‘‘Bring­ing an in­sti­tu­tion that hadn’t changed for 70 years into the 20th cen­tury, let alone the 21st cen­tury, well, it did give you a cer­tain skill set.’’

He sees his step to gov­ern­ment pol­i­tics as an op­por­tu­nity to use all the skills he has de­vel­oped as mayor. The elec­torate work is sim­i­lar – same peo­ple, same prob­lems, same events . The dif­fer­ences are in the pol­i­tics. Gov­ern­ment pol­i­tics are strictly party po­lit­i­cal.

‘‘That’ll be the change for me. There’s just no room for party pol­i­tics in good lo­cal gov­ern­ment – the mes­sage there is about us mak­ing the best de­ci­sions for our com­mu­nity.’’

Other in­ter­ests he has kept go­ing dur­ing his may­oralty have in­cluded rugby, polo and be­ing chair­man of Spe­cial Olympics New Zealand.

‘‘That ap­pealed to me. I’m into sport, and it’s an or­gan­i­sa­tion that’s a real help to its peo­ple. It’s got a huge role in New Zealand.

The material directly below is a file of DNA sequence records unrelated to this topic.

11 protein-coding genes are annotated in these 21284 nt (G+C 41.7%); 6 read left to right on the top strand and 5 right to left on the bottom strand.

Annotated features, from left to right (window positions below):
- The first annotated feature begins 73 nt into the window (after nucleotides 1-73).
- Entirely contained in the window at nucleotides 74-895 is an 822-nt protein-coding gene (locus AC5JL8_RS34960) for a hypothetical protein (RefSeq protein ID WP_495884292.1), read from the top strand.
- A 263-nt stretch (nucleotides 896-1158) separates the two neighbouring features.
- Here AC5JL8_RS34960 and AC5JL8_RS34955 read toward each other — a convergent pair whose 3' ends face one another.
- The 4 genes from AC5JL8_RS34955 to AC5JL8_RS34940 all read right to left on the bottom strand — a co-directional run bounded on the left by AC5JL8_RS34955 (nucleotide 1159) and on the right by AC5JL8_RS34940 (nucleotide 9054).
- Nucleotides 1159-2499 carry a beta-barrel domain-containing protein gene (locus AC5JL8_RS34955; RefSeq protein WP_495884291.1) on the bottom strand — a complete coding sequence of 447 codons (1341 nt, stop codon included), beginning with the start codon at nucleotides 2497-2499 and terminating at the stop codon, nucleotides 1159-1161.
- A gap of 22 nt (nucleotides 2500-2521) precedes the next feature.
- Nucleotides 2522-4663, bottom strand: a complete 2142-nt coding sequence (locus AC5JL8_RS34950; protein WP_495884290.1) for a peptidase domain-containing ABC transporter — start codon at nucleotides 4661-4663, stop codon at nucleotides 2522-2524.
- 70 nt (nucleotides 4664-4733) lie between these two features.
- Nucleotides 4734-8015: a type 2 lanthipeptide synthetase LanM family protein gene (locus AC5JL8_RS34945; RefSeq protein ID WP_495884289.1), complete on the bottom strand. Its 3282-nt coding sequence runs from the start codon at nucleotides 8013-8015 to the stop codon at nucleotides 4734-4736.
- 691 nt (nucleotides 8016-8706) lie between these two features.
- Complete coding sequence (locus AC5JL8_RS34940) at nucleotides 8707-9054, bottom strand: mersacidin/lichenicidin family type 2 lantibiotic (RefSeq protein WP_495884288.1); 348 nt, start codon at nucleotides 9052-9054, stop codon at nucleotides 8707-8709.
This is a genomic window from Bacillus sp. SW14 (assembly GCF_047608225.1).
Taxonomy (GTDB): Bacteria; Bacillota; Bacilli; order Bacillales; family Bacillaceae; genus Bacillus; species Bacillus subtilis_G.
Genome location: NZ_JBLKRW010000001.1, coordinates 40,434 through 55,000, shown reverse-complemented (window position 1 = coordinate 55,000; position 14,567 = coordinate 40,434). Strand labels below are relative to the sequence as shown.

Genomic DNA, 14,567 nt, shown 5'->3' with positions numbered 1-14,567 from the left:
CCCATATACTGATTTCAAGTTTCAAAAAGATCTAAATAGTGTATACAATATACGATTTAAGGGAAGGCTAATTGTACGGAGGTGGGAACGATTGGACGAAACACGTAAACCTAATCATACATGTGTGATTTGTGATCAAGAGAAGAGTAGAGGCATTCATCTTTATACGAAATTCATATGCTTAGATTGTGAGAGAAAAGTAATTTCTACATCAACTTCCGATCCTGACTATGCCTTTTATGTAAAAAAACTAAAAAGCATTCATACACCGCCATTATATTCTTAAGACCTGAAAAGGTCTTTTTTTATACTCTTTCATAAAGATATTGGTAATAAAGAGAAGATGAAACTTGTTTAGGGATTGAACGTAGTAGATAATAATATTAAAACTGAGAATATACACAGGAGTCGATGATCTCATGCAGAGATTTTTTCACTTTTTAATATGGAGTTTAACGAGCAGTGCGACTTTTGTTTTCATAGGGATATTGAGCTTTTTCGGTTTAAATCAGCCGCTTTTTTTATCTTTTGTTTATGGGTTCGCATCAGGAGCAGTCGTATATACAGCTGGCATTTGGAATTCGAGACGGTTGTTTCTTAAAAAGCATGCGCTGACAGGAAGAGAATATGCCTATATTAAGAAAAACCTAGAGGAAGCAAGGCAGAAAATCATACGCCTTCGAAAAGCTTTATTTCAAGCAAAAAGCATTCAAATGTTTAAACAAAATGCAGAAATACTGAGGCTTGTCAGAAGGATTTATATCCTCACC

‘‘You don’t re­alise how badly peo­ple with dis­abil­i­ties are treated un­til you get in­volved. In the old days, they were locked away. Now, with main­stream­ing, there’s still a lot of fear and sus­pi­cion. I guess we’re still in tran­si­tion.’’

His rugby and rid­ing days are over – ‘‘I broke down on the wing at Te Kawau, did my knees, that’s why I ride a bike these days’’ – but he fondly re­mem­bers tak­ing an Aus­tralasian polo team to the Corona­tion Cup at Wind­sor in Eng­land. He met the Queen, and the team nearly beat the English.

‘‘No, I don’t ride horses now. I’m too fat!’’ He roars with laugh­ter. Be­ing Manawatu’s mayor had been a priv­i­lege. He had seen peo­ple at their best and worst.

‘‘This would have been my last term as mayor any­way. I’ve done what I wanted to do. Pub­lic life of this kind, as a leader of a com­mu­nity, I don’t think its a po­si­tion you should stay in for­ever. You need change, new peo­ple to bring in new ideas.’’

His ad­vice for who­ever would fol­low him was to learn how to get a de­ci­sion and learn what you could and couldn’t win.

‘‘Peo­ple who don’t un­der­stand that will never make any progress in this game.’’